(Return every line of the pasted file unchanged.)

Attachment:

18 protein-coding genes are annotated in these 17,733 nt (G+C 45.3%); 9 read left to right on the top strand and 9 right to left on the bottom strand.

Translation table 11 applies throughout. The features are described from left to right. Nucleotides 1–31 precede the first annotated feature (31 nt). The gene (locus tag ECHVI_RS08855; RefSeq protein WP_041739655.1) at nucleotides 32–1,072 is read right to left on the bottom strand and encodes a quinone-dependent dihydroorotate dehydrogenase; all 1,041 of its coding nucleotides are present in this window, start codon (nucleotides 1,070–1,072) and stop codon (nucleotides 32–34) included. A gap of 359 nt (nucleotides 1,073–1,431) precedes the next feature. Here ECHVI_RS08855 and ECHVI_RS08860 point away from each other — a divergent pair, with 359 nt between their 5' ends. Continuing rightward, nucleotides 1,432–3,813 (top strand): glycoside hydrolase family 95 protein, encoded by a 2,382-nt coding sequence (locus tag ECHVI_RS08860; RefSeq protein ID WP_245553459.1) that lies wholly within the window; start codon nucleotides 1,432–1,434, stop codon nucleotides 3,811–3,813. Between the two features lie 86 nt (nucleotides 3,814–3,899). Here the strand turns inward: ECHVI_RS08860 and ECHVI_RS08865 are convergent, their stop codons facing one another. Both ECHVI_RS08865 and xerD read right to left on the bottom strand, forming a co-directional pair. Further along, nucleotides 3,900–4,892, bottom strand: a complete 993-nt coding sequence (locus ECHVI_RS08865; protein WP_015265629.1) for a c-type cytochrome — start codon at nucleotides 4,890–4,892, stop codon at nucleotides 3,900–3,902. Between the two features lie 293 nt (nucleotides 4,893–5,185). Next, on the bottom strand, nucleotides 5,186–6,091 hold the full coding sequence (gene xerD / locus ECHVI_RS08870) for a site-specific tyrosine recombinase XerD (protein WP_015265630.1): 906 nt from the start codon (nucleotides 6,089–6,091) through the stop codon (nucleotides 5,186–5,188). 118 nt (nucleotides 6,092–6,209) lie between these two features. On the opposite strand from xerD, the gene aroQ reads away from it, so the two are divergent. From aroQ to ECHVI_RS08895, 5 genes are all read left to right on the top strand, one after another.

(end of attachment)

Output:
18 protein-coding genes are annotated in these 17,733 nt (G+C 45.3%); 9 read left to right on the top strand and 9 right to left on the bottom strand.

Translation table 11 applies throughout. The features are described from left to right. Nucleotides 1–31 precede the first annotated feature (31 nt). The gene (locus tag ECHVI_RS08855; RefSeq protein WP_041739655.1) at nucleotides 32–1,072 is read right to left on the bottom strand and encodes a quinone-dependent dihydroorotate dehydrogenase; all 1,041 of its coding nucleotides are present in this window, start codon (nucleotides 1,070–1,072) and stop codon (nucleotides 32–34) included. A gap of 359 nt (nucleotides 1,073–1,431) precedes the next feature. Here ECHVI_RS08855 and ECHVI_RS08860 point away from each other — a divergent pair, with 359 nt between their 5' ends. Continuing rightward, nucleotides 1,432–3,813 (top strand): glycoside hydrolase family 95 protein, encoded by a 2,382-nt coding sequence (locus tag ECHVI_RS08860; RefSeq protein ID WP_245553459.1) that lies wholly within the window; start codon nucleotides 1,432–1,434, stop codon nucleotides 3,811–3,813. Between the two features lie 86 nt (nucleotides 3,814–3,899). Here the strand turns inward: ECHVI_RS08860 and ECHVI_RS08865 are convergent, their stop codons facing one another. Both ECHVI_RS08865 and xerD read right to left on the bottom strand, forming a co-directional pair. Further along, nucleotides 3,900–4,892, bottom strand: a complete 993-nt coding sequence (locus ECHVI_RS08865; protein WP_015265629.1) for a c-type cytochrome — start codon at nucleotides 4,890–4,892, stop codon at nucleotides 3,900–3,902. Between the two features lie 293 nt (nucleotides 4,893–5,185). Next, on the bottom strand, nucleotides 5,186–6,091 hold the full coding sequence (gene xerD / locus ECHVI_RS08870) for a site-specific tyrosine recombinase XerD (protein WP_015265630.1): 906 nt from the start codon (nucleotides 6,089–6,091) through the stop codon (nucleotides 5,186–5,188). 118 nt (nucleotides 6,092–6,209) lie between these two features. On the opposite strand from xerD, the gene aroQ reads away from it, so the two are divergent. From aroQ to ECHVI_RS08895, 5 genes are all read left to right on the top strand, one after another.